As I emphasized in my previous blog post, good communication fosters confidence, trust, and positive relationships with parents. Poor communication does the opposite. The purpose of this second post is to provide seven specific strategies for developing high-touch communication.

Seven High-Touch Communication Strategies

  1. Initiate positive communication.

People love to be cared for, celebrated, and appreciated. Make a practice of calling parents if their child has been injured to see how the child is doing. Send a letter of congratulations on school letterhead to the student and copy the parents celebrating the student’s academic, athletic, or artistic achievement or good deed. Send a handwritten note or card to a student or parent facing illness or to thank them for their assistance, act of kindness, engagement, etc. In short, take time to personally communicate a word of concern, congratulation, or celebration.

  1. Don’t wag it!

The biggest source of tension arises from the wagging tongue—engaging in gossip. I have found school staff quick to condemn gossip among parents while engaging in gossip about gossiping parents—and I have been guilty of the same. Gossip at any level is corrosive to a school’s culture and relationships, and it is a sin thoroughly and consistently condemned in the Bible. Proverbs reminds us that “Whoever covers an offense seeks love, but he who repeats a matter separates close friends.” (Proverbs 17:9, ESV)

The truth is that we have little control or influence on parent gossip, but we can and must control gossip and other forms of verbal sin among school staff—beginning with ourselves. Moreover, when we think in terms of “parents” rather than George or Georgia, we dehumanize people—they become the “other,” and it is always easier to condemn the vague “other.” Guard your tongue and insist that all school staff do the same. This is right in and of itself. It creates a positive school culture and forges a partnership between parents and the school rather than an adversarial atmosphere.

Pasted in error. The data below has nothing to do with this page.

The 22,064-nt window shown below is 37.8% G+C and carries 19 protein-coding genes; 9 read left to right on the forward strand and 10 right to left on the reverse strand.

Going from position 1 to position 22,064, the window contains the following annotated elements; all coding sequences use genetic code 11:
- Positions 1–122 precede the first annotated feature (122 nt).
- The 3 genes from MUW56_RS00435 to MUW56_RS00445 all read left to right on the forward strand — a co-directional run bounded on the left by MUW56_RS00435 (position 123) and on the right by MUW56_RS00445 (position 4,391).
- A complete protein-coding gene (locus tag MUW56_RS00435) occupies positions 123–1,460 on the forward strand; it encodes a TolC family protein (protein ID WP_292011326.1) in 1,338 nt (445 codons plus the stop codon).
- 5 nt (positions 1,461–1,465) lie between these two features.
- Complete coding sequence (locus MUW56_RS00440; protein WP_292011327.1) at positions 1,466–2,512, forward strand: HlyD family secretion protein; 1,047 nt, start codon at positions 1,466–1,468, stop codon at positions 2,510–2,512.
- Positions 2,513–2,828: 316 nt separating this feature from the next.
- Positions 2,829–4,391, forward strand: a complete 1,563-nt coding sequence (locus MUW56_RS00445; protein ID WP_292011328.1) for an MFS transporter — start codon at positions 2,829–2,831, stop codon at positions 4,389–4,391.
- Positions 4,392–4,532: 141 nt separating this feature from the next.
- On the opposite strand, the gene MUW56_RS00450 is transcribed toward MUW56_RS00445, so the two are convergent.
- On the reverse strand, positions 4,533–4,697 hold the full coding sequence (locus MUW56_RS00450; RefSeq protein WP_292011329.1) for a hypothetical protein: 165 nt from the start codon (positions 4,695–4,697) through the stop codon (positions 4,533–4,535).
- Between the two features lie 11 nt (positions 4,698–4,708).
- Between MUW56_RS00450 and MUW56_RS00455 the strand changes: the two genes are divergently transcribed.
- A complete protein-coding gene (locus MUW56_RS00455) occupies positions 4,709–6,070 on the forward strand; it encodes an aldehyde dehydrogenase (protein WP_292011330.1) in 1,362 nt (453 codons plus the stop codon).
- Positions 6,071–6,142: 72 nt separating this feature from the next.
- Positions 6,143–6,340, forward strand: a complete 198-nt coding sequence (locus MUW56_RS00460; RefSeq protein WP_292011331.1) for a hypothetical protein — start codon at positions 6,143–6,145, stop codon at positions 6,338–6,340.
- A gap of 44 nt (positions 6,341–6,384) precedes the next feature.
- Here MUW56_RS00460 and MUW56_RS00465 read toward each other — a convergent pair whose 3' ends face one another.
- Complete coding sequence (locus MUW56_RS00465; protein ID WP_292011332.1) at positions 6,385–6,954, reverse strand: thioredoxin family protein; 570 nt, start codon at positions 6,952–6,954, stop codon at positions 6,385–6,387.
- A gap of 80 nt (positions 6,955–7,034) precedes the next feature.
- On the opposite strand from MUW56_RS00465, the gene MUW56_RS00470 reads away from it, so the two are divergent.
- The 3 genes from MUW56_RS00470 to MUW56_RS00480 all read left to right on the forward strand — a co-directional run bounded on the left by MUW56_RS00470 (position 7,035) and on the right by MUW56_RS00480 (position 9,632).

1. Seek to understand.

We are not good listeners. Because the mind is faster than the tongue, it is easy to be thinking about what we are going to say next, usually in defense of ourselves or the school, rather than actively listening to parents to understand both their feelings and perspectives. James says, “Let every person be quick to hear, slow to speak, slow to anger.” Steven Covey said, “Seek first to understand and then to be understood.” There are many benefits to being a good listener, but here are three: (1) it demonstrates love and respect for the person speaking; (2) it fosters empathy and understanding; and (3) it leads to better decisions.

  1. Take action.

It is important to take good notes, to follow up the conversation with further investigation, and then take action. When action is not taken to address their concerns, parents feel as though they have not been heard. And, once a decision has been made and action taken, circle back to the parents to let them know what has been or will be done. Do not leave the parent in the dark. Most parents will feel respected and heard if they’re kept in the loop regarding the outcome of the conversation, even if it is not what they desired.

  1. Keep the baby; find the truth.

When we are confronted by an angry, unreasonable parent, it is tempting to dismiss the concern because of the way it is being delivered. That is a mistake. We must not throw out the proverbial baby with the bathwater. Notwithstanding how inappropriately or poorly the message is being delivered, there is almost always an element of truth in what is being communicated. Find that truth, acknowledge it, and address it.

  1. Admit and apologize.